A new virtual reality (VR) experience provides a “mental picture” to students studying dog anatomy.
The Virginia-Maryland College of Veterinary Medicine at Virginia Tech is providing its student’s with a new and unique experience via new Veterinary VR tech. The technology has been designed to bring the anatomy of a dog to virtual life, allowing students to view the organs inside the skeletal system of a dog up close.
The virtual reality experience allows users to get an up close and inside view of a virtual dog’s body. Wearing a VR headset, while moving and clicking a button, the veterinary students can step into parts of the virtual canine body, view layers of tissue and zoom in on certain organs.
According to an assistant professor of community practice in the veterinary college’s Department of Small Animal Clinical Sciences, Michael Nappier, the veterinary VR tech provides intensive study of a dog’s bone structure and organs in a way that no other tech currently can.
This virtual reality experience for veterinarian medicine, created by Thomas Tucker, an associate professor in the School of Visual Arts at Virginia Tech, uses Unreal Engine software to run the technology.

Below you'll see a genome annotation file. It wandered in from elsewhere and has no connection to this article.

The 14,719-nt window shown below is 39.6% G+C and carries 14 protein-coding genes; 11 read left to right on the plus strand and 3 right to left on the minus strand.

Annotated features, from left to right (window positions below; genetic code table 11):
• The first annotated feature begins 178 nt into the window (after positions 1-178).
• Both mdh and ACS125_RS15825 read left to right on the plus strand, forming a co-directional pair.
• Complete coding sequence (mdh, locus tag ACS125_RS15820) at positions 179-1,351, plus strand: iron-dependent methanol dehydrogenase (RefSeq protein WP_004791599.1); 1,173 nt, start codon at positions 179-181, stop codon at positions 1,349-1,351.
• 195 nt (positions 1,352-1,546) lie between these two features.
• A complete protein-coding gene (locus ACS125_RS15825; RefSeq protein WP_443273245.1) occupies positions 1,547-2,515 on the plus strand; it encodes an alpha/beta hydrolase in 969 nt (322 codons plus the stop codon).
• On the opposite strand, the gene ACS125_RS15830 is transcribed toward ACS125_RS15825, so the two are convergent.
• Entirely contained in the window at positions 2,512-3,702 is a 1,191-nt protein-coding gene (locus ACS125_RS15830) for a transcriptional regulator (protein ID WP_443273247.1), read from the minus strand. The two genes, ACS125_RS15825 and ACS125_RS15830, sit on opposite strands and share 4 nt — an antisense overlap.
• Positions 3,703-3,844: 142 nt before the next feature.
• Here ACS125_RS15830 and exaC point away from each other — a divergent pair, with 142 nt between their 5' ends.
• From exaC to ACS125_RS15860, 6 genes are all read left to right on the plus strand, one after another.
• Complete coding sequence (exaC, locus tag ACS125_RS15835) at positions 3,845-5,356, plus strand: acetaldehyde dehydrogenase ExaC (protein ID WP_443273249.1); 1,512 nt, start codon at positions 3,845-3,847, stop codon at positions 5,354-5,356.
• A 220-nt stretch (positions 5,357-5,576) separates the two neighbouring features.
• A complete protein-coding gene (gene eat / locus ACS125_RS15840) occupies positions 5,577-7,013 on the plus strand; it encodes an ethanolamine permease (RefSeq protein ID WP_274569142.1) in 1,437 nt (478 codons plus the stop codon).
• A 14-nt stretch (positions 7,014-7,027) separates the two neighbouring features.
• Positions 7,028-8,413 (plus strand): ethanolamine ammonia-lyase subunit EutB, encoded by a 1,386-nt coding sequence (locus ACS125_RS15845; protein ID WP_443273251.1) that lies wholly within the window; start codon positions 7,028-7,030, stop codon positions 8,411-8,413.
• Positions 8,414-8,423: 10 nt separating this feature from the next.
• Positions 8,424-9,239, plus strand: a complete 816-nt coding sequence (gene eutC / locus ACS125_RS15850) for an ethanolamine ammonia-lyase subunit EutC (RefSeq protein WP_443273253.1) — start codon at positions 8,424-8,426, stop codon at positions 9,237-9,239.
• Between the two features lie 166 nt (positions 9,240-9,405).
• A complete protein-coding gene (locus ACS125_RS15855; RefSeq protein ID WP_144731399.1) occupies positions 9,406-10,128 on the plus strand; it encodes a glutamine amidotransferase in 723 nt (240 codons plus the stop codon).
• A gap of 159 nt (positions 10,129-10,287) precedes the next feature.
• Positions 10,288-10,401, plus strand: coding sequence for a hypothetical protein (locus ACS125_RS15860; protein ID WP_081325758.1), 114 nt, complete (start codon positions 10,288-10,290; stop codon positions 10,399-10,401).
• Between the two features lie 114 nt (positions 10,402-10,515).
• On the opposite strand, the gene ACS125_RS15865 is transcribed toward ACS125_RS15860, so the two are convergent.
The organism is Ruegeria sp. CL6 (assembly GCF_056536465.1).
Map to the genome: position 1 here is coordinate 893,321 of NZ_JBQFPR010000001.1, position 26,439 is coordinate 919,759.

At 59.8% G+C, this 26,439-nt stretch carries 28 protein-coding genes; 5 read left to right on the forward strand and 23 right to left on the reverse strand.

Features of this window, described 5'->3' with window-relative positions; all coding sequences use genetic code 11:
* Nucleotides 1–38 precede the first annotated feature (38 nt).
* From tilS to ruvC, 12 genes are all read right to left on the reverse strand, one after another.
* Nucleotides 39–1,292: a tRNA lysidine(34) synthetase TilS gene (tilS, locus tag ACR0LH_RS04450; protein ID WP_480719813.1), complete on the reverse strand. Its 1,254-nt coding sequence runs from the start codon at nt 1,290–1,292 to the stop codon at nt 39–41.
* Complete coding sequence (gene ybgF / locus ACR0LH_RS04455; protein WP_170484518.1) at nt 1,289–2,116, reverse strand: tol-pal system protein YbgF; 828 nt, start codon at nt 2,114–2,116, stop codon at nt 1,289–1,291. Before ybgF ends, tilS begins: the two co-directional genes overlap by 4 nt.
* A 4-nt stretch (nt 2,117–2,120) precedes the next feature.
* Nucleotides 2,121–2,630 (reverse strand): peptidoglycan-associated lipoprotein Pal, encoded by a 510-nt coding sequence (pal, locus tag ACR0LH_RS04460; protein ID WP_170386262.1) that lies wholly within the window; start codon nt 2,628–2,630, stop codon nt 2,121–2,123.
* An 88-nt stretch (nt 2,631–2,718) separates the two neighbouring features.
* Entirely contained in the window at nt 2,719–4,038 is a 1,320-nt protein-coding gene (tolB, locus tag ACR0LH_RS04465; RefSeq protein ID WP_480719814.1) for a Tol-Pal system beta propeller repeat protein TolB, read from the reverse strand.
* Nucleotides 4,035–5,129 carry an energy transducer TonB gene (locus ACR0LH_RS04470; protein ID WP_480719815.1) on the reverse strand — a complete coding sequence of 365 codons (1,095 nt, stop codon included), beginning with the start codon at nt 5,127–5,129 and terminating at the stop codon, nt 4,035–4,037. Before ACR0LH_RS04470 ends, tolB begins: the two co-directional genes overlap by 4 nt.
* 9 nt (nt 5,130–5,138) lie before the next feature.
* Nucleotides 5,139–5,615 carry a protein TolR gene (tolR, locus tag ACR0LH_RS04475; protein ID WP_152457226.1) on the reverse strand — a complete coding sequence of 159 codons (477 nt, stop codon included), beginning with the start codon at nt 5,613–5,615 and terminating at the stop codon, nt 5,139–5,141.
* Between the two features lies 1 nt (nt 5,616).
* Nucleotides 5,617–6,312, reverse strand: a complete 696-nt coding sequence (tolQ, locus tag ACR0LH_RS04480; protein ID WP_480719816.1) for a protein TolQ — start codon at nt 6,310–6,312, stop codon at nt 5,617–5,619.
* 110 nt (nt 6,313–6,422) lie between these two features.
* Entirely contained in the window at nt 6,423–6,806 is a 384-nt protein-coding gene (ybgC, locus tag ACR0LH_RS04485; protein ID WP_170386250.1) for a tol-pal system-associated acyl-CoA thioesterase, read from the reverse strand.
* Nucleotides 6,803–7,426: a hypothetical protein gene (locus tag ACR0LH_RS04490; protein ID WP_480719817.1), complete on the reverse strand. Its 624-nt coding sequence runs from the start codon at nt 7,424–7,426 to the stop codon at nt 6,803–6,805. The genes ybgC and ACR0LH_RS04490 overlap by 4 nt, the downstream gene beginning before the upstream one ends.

The veterinary VR tech project will be available to other universities and veterinarians.
The project was made possible by a $3,000 University Libraries Open Education Faculty Initiative Grant. This grant, which is part of Virginia Tech’s land-grant mission, requires that the VR software be publicly released under an open license that allows it to be used by other universities and veterinarians.
“This open source tool brings forward the ability for students to develop a better spatial understanding,” said Anita Walz, an open education, copyright, and scholarly communication librarian for University Libraries at Virginia Tech, reported EurekAlert! “If this can help them learn faster or more thoroughly, I think it’s really exciting.”
In addition to the veterinary VR tech, Tucker has an augmented reality dog in the works. This AR dog is intended for smartphone apps. However, more funding is needed for this AR veterinary project to get off the ground.